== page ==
The Justice Department has announced that it filed a complaint and consent decree in the U.S. District Court for the District of Colorado against the operators of a youth wrestling league claiming they failed to meet the requirements of the Americans with Disabilities Act (ADA) in their policies, practices or procedures.
After 25 years since the passing of the legislation, private sector along with public city and county leaders remain unaware that the ADA addresses more than just access to restrooms and doorway clearances. As a result, Accessology, a national consulting company on issues of access is warning these entities that they could be exposed to reviews by the Department of Justice (DOJ) if they do not become fully compliant under the ADA.
In its complaint, the United States alleges that Pikes Peak Youth Sports Association, LLC violated the ADA when it denied a seven year old child with a disability equal access to its state wrestling tournament on the basis of disability by refusing to modify its age division policy. The civil action contends that Pikes Peak Youth Sports Association, LLC which serves approximately 4,000 children across the state of Colorado denied the child, who has a type of dwarfism, the opportunity to compete in the 2014 Colorado State Wrestling Championship when it refused to allow him to “play down” one age division so he could compete with wrestlers closer to his weight and size. The United States also listed Peak Youth Sports Association as a successor-in-interest to Pikes Peak Youth Sports Association, LLC.
According to a press release published by the DOJ, the consent decree, which is subject to acceptance by the court, requires the wrestling league to adopt and publicize a disability nondiscrimination policy, including procedures for handling requests to modify policies for wrestlers with disabilities. The league will also conduct training, pay compensatory damages to the child identified in the complaint, and submit periodic reports. In addition, the wrestling league will pay compensatory damages to the child identified in the complaint and report to the department on its compliance with the agreement.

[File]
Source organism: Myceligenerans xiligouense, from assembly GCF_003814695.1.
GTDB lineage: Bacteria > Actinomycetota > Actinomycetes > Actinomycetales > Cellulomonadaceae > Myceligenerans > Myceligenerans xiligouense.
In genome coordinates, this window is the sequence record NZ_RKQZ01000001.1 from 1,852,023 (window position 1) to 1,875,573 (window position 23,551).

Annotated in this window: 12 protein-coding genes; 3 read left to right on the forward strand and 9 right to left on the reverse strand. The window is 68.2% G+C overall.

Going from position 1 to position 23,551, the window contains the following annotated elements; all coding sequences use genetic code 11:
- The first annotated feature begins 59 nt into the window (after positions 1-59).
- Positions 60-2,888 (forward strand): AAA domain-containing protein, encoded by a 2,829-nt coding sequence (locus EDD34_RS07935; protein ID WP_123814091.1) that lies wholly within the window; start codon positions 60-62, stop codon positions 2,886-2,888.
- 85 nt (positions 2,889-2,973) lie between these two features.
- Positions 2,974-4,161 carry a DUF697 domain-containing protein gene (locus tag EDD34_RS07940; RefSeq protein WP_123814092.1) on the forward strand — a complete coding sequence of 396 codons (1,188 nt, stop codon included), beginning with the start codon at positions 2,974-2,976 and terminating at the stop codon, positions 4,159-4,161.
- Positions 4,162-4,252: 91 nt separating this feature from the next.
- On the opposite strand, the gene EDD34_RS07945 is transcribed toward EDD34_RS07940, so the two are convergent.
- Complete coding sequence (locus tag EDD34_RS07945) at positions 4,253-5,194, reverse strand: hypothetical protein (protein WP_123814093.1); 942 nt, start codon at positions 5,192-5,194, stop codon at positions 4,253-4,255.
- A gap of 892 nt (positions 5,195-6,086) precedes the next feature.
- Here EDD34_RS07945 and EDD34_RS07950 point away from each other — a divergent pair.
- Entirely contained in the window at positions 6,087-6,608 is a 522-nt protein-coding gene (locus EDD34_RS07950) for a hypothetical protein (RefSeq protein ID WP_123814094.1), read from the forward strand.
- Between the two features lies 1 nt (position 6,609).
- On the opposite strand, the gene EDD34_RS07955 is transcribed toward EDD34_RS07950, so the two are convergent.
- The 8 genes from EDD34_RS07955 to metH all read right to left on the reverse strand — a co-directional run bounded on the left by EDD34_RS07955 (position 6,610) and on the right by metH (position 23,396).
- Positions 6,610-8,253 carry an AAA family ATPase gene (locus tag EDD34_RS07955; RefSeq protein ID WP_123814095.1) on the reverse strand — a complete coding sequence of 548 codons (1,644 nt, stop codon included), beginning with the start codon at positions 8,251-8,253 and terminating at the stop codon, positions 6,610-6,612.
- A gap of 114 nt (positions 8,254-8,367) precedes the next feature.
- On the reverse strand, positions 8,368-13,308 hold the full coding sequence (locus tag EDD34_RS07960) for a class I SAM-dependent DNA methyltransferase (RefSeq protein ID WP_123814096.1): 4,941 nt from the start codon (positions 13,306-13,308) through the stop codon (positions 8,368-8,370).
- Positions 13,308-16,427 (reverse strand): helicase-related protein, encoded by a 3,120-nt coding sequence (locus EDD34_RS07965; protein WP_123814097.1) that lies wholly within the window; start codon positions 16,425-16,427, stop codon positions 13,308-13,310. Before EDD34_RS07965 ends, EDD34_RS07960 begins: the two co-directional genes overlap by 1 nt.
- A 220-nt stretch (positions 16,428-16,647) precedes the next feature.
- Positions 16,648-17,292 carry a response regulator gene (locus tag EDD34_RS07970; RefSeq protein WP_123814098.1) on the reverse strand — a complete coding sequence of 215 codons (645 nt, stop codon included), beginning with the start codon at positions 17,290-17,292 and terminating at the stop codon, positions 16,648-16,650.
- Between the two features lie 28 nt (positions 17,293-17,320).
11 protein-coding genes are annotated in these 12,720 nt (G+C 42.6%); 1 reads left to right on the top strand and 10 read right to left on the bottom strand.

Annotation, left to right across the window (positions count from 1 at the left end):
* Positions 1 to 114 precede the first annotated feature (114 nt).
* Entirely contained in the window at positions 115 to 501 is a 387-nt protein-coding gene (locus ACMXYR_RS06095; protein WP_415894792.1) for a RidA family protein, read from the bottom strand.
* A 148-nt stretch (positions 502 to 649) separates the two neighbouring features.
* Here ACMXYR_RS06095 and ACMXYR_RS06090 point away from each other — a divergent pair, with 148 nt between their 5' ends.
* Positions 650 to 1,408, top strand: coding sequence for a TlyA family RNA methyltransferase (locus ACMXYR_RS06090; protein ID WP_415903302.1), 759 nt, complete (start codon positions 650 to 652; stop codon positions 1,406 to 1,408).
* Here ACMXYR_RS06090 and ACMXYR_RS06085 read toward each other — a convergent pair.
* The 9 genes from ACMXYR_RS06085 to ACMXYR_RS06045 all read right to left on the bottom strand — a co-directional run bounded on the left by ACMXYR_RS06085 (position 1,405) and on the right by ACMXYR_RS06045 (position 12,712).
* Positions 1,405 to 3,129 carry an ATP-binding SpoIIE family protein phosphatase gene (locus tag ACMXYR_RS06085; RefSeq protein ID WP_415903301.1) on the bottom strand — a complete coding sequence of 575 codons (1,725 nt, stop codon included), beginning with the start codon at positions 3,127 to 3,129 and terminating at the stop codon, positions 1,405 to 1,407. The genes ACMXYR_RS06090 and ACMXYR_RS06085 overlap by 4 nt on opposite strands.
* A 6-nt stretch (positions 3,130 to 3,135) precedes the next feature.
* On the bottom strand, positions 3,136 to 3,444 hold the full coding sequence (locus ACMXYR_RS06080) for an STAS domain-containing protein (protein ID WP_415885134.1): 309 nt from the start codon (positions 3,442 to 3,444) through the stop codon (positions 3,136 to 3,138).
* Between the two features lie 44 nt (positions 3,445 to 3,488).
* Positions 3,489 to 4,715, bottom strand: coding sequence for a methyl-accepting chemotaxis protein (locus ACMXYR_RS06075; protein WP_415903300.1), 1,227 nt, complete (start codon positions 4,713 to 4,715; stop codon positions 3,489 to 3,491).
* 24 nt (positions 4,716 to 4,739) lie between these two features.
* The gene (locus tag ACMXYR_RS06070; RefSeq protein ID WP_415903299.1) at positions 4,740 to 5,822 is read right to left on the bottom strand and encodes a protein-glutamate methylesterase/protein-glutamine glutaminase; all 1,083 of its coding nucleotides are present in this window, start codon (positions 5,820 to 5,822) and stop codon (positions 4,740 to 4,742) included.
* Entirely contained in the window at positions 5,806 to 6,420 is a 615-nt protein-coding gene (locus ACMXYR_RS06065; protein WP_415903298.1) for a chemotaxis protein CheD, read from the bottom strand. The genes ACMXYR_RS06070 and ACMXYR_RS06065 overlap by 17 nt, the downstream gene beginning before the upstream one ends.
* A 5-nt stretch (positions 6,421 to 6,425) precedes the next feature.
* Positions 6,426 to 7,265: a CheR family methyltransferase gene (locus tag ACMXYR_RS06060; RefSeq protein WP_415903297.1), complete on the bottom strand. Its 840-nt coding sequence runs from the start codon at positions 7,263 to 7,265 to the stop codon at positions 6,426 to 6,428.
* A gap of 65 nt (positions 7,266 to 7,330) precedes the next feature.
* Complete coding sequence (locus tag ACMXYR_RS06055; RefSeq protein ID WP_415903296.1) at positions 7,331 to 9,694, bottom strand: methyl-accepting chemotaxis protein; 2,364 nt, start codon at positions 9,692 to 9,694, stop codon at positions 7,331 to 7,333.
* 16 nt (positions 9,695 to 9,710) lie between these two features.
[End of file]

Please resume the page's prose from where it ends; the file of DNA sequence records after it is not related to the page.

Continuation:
“Participating in athletic competition is a formative experience for children across this country, and children with disabilities are entitled to participate equally in youth sports,” said Principal Deputy Assistant Attorney General Vanita Gupta, head of the Civil Rights Division. “The ADA celebrated its 25th anniversary this year and private entities that operate youth athletics should be well aware of their obligations under the ADA.”
Title III of the ADA requires public accommodations, including youth sports leagues like Pikes Peak Wrestling League, to reasonably modify their policies, practices or procedures, when such modifications are necessary to afford their goods, services, facilities, privileges, advantages or accommodations to individuals with disabilities and when such modifications would not fundamentally alter the nature of their goods, services, facilities, privileges, advantages or accommodations.
(NOTE: If you would like assistance reviewing your compliance under the ADA, or need consultation on accessibility related issues, contact Accessology at 972-434-0068 or visit the website here http://accessology.com/ )